Uber has fundamentally changed the taxi industry. But its biggest disruption may be yet to come.
[quote_right][feature_box title=”TDM TAKEAWAY” title_color=”fff” header_color=”369″]Uber’s disruption of the taxi industry is yesterday’s news. How should we approach its many other approaching disruptions?[/feature_box][/quote_right]
The ride-hailing company has invested in autonomous-vehicle research, and its CEO Travis Kalanick (pictured above) has indicated that consumers can expect a driverless Uber fleet by 2030. Uber expects its service to be so inexpensive and ubiquitous as to make car ownership obsolete. Such ambitious plans could make its disruption of the taxi industry look quaint in comparison.
Uber operates in about 60 countries and 300 cities worldwide. Consumers and Wall Street adore the “gig economy” company, which is worth more than $50 billion, and got to that mark in nearly half the time as Facebook.
City governments have a more complex relationship with Uber because they often continue to struggle with how and if they should regulate it.
To date, Uber has concentrated its operations in urban locations where car ownership is expensive or inconvenient. These locations have a higher demand for trips and can support Uber alongside transit, taxis, and mobility services like Zipcar and Capital Bikeshare.
The growing ubiquity and everyday-ness of these services is truly allowing people to wonder why they have a personal vehicle at all, if not completely making car ownership undesirable. A study from UC-Berkeley shows that once users try carsharing services, they are half as likely to own a car. Kalanick recently stated, “Uber doesn’t grow if car ownership is cheaper than taking Uber.” And Uber has a plan to make that possible: getting rid of its drivers.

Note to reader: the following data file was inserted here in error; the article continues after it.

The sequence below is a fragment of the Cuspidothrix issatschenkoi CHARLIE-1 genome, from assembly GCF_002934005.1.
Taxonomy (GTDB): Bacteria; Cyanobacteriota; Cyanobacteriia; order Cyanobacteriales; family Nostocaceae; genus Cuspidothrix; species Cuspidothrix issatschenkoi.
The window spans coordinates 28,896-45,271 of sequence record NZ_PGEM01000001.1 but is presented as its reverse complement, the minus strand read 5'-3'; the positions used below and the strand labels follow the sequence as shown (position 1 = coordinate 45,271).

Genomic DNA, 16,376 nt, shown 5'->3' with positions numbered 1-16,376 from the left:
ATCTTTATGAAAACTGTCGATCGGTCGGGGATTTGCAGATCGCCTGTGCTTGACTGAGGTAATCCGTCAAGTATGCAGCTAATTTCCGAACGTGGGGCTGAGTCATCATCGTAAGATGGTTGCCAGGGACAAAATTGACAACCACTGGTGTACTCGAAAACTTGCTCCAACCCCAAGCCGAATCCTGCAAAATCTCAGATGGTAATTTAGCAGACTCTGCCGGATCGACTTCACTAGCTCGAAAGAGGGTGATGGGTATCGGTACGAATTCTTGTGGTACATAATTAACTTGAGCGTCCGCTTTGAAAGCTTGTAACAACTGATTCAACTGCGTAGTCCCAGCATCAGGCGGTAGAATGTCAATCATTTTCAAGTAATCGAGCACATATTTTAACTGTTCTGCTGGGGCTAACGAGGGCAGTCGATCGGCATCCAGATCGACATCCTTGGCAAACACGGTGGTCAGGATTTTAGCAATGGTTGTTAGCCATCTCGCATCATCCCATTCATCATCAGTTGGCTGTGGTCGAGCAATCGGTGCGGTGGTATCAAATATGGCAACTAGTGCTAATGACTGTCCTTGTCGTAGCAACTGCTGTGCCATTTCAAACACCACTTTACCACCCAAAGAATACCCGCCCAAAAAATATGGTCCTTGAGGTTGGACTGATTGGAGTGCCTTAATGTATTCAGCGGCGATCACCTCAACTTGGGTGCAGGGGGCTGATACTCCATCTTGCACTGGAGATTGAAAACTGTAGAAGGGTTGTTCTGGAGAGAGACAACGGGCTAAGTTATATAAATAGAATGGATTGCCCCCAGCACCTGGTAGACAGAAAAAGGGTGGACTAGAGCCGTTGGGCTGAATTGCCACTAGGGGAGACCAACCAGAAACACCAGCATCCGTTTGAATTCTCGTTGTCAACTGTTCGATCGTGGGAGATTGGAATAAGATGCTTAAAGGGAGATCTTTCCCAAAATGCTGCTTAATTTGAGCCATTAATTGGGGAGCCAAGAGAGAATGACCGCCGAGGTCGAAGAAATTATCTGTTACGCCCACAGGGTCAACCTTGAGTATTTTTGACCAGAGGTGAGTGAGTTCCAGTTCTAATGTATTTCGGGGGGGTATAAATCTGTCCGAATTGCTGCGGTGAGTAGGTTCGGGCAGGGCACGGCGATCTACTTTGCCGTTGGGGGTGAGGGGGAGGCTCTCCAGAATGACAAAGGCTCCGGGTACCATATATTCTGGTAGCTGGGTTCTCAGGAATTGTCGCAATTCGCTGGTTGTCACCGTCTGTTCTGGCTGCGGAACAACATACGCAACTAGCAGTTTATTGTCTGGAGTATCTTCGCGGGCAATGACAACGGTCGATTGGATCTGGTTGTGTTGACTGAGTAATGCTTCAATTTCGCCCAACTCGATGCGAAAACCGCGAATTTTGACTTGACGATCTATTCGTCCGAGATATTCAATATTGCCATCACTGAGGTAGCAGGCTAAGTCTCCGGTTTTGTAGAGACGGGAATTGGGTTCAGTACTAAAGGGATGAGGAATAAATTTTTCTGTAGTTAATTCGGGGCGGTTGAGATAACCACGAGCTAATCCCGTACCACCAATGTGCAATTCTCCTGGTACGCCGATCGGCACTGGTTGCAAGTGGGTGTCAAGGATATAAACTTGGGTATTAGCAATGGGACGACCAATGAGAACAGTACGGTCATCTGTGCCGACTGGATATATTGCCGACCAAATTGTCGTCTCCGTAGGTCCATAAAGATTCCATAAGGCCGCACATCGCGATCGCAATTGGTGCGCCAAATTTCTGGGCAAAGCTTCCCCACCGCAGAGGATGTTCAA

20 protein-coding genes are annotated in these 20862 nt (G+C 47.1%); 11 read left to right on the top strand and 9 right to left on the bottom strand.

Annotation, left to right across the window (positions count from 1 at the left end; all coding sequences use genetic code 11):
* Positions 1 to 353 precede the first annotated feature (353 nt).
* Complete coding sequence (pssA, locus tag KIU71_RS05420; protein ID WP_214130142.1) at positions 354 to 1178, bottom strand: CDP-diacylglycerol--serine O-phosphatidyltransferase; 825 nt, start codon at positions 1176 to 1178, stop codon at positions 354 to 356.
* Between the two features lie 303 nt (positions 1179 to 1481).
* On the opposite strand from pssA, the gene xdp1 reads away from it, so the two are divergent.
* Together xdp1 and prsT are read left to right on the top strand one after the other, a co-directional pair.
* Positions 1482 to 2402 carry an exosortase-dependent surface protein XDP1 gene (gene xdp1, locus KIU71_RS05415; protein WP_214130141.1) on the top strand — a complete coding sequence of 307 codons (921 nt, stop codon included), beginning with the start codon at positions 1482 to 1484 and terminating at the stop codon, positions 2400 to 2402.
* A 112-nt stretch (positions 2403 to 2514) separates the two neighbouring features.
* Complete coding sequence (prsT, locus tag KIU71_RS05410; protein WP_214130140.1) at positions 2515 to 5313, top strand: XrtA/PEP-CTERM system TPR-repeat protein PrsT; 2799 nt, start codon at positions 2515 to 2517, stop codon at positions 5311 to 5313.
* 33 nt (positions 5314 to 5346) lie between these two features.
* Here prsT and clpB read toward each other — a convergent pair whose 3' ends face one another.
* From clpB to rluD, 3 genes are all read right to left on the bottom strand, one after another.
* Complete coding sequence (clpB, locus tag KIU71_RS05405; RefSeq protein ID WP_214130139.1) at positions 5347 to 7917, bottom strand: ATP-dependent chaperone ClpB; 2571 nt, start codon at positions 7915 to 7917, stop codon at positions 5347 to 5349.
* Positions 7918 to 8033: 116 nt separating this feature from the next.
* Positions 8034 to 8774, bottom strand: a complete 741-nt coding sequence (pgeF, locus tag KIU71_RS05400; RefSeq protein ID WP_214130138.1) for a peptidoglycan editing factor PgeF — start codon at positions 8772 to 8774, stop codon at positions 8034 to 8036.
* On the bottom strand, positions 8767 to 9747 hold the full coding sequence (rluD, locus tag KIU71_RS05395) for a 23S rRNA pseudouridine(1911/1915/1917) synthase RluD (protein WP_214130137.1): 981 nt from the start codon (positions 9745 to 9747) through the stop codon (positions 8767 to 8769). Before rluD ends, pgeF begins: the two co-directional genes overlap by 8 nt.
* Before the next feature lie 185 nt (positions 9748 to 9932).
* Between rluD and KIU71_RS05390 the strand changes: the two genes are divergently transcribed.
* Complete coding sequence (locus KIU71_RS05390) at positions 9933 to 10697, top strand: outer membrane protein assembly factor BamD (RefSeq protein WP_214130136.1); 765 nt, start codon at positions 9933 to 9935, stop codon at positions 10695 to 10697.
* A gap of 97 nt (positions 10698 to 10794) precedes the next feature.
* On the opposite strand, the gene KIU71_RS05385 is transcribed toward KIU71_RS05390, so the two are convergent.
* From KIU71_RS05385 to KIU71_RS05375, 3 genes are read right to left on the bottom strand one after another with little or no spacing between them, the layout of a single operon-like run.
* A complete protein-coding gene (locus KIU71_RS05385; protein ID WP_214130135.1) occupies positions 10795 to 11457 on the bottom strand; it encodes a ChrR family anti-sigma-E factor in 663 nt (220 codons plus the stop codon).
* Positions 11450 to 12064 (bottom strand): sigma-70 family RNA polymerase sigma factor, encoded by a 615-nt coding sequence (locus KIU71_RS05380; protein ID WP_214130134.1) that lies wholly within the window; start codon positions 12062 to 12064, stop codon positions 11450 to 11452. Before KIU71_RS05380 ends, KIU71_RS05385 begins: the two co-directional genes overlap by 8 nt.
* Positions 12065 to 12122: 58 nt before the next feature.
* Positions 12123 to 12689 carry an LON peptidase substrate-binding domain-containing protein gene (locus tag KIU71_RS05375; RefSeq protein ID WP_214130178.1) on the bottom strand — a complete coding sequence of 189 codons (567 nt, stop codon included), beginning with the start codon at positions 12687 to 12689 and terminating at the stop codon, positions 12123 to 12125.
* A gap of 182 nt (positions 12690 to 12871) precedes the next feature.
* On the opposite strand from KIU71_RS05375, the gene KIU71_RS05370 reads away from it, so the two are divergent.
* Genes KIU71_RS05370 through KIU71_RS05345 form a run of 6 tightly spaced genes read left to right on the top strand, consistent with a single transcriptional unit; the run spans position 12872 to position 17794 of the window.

Uber’s drivers take home 75 percent of Uber’s revenues. But with driverless vehicles, Uber would be able to keep its rates down and increase its revenues.
A study by Columbia University calculates that with a fleet of just 9,000 autonomous cars, Uber could replace every taxicab in New York City – with a passenger wait time of 36 seconds and a cost of $.50 per mile.
Going further to an economy-wide perspective, PricewaterhouseCoopers estimates, as noted by writer and entrepreneur Zack Kanter, that “autonomous vehicles would reduce the number of vehicles on the road by 99 percent, and the fleet of cars in the U.S. would fall from 245 million to 2.4 million.”
Some observers have speculated that widespread market penetration of autonomous vehicles would increase “driving” and the number of vehicles on our roads, and overwhelm the anticipated congestion relief of greater efficiency of automated vehicle control. Pairing autonomous vehicles with the fleet concept puts this in a whole different light, as suggested by the above studies.
To this point, Uber has no doubt contributed greatly to the increasing transportation options for city dwellers, but data is still lacking to demonstrate that it has had a positive, if not negative, impact on congestion. The autonomous-vehicle plan may, in fact, go a long way towards fixing our terrible traffic as well as our worsening air pollution, which have been elusive goals for decades. This is an exciting prospect to ponder.
Still, should Uber’s plans materialize, the impact may not all be positive. Self-driving cars will greatly affect the job market, car manufacturers, dealerships, transit, and the urban lifestyle itself.
Now is a good time for community leaders and urban development and transportation thought leaders – along with Uber and other shared-mobility providers – to think creatively together about the positive and negative aspects of this amazing transformation that may be coming in the next few decades. The ramifications are truly mind-boggling.